Sunday, July 18, 1999

Do your homework when buying a franchise

Long hours, modest pay may await

Washington Post

        Think of franchising like riding a bike with training wheels. A successful franchisee is a business owner who has a strong entrepreneurial streak but doesn't want to go out totally on his own. He's looking for guidance and support in opening and operating a company.

        The first step, figuring out which franchise to buy, is enough to put off the faint of heart. There are more than 2,000 franchise systems to choose from in the United States, and choosing one requires countless hours of research and soul-searching, experts say.

        “A successful franchisee has to be a team player,” says Andrew Selden, a franchising lawyer in Minneapolis. “You're an oarsman on somebody else's ship. If a person is highly entrepreneurial, they're going to chafe under the restrictions.”

        Franchising — buying the right to operate an established brand-name business such as Burger King — is flourishing. The industry has grown almost 10 percent in the past three years as individuals have taken money out of their swelling stock portfolios, ditched their high-paying corporate jobs and invested their wealth in franchises, according to the International Franchise Association, a trade group based in Washington.

        The hours can be grueling, and the paycheck is often skimpy. Almost 65 percent of franchise owners earned less than $100,000 during 1997, according to a recent IFA survey of 1,000 franchise owners. Fewer than one-quarter of the franchisees earned more than $100,000.

        Still, people are flocking to franchises. “I've been in this business for 22 years,” said Jerome J. Thissen, president of National Franchise Sales, a California franchise brokerage company. “The activity is as great as I've ever seen it.”

        There are big risks. Some franchise systems promise owners quick riches that never materialize. Others, such as Choice Hotels Inc. and McDonald's Corp., have gotten into heated battles with their franchisees over whether the companies sell too many franchises and saturate a market.

        The biggest mistake that prospective franchisees make is failing to do research. Too many people run out to buy franchises after reading glossy magazines touting their choice as the fastest-growing concept, experts say.

        Studies have shown that the longer a franchise system has operated, the more likely it is to be successful, said Scott Shane, an associate professor of entrepreneurship at the University of Maryland's Robert H. Smith School of Business.

        “If you're buying a franchise, one thing you're buying is support and training that is guaranteed,” Mr. Shane says. “If the franchiser is dead, it's not going to be supplying anything.”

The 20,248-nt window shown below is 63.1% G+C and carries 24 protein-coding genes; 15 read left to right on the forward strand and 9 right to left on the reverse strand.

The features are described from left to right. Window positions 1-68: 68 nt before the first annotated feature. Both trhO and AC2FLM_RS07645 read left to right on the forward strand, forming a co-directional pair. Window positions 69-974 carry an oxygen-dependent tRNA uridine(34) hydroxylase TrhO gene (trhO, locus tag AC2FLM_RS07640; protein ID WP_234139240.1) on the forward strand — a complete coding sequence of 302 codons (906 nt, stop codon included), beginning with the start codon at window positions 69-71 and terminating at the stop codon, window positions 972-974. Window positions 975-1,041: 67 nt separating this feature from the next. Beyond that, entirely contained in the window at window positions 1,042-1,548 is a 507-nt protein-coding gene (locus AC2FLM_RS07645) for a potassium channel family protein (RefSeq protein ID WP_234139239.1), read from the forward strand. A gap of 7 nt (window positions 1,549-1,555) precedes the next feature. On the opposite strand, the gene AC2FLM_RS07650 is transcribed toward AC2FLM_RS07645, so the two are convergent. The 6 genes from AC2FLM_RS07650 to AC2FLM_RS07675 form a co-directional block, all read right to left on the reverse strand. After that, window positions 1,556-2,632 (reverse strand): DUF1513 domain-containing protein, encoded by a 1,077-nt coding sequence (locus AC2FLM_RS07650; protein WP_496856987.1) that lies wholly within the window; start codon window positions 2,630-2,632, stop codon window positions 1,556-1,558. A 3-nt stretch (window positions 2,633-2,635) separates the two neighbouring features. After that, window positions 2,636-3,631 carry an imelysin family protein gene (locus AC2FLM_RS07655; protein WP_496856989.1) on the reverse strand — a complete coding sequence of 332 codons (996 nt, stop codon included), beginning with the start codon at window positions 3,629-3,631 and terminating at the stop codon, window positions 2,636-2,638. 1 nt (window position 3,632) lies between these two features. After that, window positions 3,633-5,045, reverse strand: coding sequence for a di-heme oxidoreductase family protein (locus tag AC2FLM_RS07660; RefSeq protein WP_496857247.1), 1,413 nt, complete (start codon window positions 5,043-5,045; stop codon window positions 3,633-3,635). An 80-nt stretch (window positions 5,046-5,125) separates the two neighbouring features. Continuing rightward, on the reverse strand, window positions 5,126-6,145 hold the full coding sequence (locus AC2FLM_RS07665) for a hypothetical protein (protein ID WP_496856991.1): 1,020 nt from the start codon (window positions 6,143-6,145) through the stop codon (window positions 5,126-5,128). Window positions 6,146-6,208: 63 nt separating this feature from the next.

Those interested should talk with several owners before taking the plunge, experts say. Existing franchisees can offer insight about the parent company's vision, marketing strategy and expansion plans. Prospective franchisees should steer away from systems that aren't registered in the 14 states that require them to do so.

        Buyers should closely examine the expansion plans to make sure that the franchise systems aren't selling the rights for too many properties to be built in the same area, which can siphon revenues from existing owners. Franchise systems that sell properties in a hodgepodge of cities nationwide also are more likely to fail than those that follow a strict geographical plan, Mr. Shane says. The best franchisers offer exclusive territory to franchisees, he adds.

        Franchisees also should be leery of systems that offer too much in marketing services, experts say. After all, the franchisees are paying for the services with their royalty payments, which range between 3 percent and 8 percent of their monthly gross revenue. Some franchises charge an additional marketing fee of at least 1 percent of sales.

        Experts say the worst situation is for a franchisee to be stuck with a business that he or she can't sell. “When you go into one of these things, always look for an exit,” Mr. Thissen said. “How are you going to get out and keep the money you've made?”

        The top 10 franchises by size and number of U.S. locations:

        1. McDonald's: 12,371.

        2. Subway: 11,194.

        3. Burger King: 7,414.

        4. Pizza Hut: 7,403.

        5. Radio Shack: 6,609.

        6. KFC: 5,101.

        7. Ace Hardware: 4,848.

        8. Taco Bell: 4,839.

        9. Century 21: 4,773.

        10. Wendy's: 4,593.

        Includes both franchised and company-owned establishments as of Dec. 31, 1997, for all but Burger King, which is as of Sept. 30, 1997.


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- Do your homework when buying a franchise